The Association for the Advancement of Baltic Studies is pleased share stories and experiences from its 2022 student travel grant recipients who attended the 28th Biennial Conference on Baltic Studies (May 26–29, 2022, Seattle, Washington).
Applications for AABS 2022 student travel grants were evaluated by the AABS Student Travel Grants Committee consisting of AABS Student Representative Kristo Nurmis, AABS Executive Officer-at-Large Guntis Šmidchens, and AABS Advisor to the Board Joseph Ellis. The grants were awarded to 40+ students and early career scholars to support their travel to Seattle in order to attend AABS 2022.
Paper title: “Partitive Subjects in Southern Finnic”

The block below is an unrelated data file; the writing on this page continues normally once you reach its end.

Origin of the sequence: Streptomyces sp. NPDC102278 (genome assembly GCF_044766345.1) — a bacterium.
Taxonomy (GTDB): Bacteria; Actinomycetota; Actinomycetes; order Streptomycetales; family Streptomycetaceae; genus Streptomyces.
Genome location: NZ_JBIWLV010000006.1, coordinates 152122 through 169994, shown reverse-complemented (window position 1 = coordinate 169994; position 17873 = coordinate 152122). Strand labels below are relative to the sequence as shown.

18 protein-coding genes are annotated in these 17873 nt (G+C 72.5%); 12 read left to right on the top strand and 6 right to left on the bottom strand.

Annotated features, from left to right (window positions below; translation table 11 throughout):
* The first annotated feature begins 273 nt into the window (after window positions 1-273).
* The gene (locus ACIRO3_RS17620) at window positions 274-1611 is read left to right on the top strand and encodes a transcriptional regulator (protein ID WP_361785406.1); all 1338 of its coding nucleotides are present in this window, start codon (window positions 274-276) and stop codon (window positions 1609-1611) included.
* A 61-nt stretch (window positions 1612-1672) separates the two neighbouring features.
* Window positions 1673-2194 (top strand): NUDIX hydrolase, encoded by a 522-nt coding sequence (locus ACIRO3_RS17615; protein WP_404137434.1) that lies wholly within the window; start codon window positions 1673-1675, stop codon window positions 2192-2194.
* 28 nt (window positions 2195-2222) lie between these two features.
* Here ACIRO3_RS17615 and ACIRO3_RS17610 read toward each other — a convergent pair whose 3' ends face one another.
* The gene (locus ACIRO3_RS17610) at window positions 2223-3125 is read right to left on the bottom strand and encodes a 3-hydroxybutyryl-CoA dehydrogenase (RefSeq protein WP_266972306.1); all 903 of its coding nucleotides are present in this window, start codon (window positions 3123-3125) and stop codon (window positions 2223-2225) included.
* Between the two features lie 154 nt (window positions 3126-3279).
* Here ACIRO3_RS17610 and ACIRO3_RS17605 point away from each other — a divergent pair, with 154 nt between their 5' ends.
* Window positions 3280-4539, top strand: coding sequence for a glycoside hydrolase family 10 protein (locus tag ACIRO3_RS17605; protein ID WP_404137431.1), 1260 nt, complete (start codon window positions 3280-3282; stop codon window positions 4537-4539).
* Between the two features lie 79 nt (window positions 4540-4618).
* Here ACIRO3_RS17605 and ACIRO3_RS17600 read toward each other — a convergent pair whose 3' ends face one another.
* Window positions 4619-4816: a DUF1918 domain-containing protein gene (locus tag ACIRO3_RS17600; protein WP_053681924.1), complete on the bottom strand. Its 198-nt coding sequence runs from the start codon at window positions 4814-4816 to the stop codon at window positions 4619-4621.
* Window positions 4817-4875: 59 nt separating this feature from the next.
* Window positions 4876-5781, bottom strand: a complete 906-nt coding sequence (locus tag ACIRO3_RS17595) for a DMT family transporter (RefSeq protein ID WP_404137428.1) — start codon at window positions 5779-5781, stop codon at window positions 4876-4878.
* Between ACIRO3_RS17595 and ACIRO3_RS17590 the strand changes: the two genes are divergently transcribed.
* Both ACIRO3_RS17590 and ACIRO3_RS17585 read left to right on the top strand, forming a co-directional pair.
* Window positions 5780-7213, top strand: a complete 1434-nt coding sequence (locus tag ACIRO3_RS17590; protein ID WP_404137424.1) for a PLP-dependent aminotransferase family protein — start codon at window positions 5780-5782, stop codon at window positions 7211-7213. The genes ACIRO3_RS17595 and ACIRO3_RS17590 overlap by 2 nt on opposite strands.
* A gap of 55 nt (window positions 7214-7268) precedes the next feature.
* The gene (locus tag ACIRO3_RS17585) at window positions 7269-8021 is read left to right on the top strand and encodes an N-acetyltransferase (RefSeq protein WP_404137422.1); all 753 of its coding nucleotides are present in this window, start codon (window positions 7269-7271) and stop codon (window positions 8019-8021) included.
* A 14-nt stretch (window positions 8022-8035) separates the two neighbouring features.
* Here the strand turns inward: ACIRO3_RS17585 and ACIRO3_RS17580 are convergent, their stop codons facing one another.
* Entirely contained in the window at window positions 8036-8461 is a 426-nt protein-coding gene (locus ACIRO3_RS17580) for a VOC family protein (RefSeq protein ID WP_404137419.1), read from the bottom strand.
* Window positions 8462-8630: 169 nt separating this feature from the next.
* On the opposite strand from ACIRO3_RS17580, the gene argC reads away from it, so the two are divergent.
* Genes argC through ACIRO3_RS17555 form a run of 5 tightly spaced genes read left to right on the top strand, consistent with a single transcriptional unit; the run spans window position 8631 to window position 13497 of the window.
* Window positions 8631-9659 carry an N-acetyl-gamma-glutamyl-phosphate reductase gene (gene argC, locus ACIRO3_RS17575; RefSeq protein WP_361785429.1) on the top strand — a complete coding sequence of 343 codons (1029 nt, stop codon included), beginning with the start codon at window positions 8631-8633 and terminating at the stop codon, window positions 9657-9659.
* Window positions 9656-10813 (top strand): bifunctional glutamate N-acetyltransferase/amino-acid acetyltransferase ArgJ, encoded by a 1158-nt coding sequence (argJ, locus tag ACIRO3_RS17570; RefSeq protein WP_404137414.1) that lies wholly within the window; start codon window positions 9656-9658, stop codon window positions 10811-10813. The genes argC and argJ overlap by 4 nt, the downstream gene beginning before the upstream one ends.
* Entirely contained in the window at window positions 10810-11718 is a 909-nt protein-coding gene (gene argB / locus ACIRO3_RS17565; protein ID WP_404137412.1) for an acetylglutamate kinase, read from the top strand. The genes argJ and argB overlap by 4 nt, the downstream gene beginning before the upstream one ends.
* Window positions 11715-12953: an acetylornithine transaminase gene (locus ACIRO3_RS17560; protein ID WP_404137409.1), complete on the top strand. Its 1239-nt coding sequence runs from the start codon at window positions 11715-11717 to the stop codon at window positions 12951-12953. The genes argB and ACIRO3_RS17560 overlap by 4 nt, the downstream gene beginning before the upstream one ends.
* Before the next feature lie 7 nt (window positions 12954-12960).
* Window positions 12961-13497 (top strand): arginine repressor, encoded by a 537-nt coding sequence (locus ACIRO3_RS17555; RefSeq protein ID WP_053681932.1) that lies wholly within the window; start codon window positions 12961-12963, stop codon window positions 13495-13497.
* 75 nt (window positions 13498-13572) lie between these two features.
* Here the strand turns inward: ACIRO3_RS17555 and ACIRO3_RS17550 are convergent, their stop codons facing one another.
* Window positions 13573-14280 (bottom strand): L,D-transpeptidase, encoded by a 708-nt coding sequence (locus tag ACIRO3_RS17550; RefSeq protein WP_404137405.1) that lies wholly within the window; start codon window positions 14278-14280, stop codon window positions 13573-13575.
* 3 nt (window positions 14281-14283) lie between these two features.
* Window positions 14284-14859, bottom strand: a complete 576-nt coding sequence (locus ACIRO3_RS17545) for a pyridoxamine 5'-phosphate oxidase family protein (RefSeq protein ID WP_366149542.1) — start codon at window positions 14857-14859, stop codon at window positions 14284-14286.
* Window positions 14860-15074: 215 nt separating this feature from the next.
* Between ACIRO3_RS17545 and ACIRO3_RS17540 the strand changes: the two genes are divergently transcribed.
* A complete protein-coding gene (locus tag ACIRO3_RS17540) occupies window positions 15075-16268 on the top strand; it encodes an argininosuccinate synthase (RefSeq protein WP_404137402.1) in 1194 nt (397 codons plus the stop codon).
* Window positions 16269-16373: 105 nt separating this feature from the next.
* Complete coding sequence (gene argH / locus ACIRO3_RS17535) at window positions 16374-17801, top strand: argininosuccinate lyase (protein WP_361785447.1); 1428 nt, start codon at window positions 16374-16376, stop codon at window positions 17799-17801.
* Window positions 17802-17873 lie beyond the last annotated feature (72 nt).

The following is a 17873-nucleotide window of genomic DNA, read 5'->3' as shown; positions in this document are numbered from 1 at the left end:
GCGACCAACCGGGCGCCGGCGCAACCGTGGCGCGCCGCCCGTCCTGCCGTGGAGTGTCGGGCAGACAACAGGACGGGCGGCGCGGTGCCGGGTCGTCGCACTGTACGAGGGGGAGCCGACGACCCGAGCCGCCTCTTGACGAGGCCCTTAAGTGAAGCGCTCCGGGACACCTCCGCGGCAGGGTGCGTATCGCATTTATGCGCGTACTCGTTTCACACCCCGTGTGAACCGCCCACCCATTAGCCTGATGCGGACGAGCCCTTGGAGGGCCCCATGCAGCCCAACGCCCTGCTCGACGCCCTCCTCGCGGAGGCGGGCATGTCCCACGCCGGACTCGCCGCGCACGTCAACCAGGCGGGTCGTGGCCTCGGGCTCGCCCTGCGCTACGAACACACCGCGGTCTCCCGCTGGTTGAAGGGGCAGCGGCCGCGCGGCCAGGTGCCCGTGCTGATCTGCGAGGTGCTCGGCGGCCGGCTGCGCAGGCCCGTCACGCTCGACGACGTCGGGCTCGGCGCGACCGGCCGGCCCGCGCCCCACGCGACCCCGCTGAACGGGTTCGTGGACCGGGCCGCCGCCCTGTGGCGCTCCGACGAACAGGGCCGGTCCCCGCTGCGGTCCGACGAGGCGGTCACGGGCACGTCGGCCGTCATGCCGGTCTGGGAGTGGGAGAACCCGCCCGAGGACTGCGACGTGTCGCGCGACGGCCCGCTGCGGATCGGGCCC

My experience at the conference was very rewarding, and receiving an AABS2022 Travel Grant has helped me covering most of the costs. I felt privileged, not only because I got to visit the Pacific Northwest and the beautiful city of Seattle for the first time, but also because I was able to participate in a highly interdisciplinary event and present my work to a multitude of scholars. Thanks to this conference, I got the chance to network with people from all over the world, including the US, the Baltics, Germany, and even Japan. It has also been a chance to meet old friends and spend time with my colleagues from the University of Tartu. This was special to me, it all felt so new and yet so familiar. Even though I am from Southern Italy, I feel a deep connection with Estonia and the Baltics. My first language is a mixture of Italian and Neapolitan, a regional language spoken in the South of the Italic Peninsula. I know what it means to be constantly told to parlare bene “speak well” (= “to speak Italian”), not being able to fully express yourself because of the lower political status of your mother tongue. This situation is, I’m sure, familiar to the Baltic people, whose languages and cultures have for long time been subjugated by other nations. I am happy I have participated in AABS2022, because I feel like I have helped preserving Baltic studies, which are as important as any others. My thanks go to all the participants and organizers for creating a wonderful conference experience.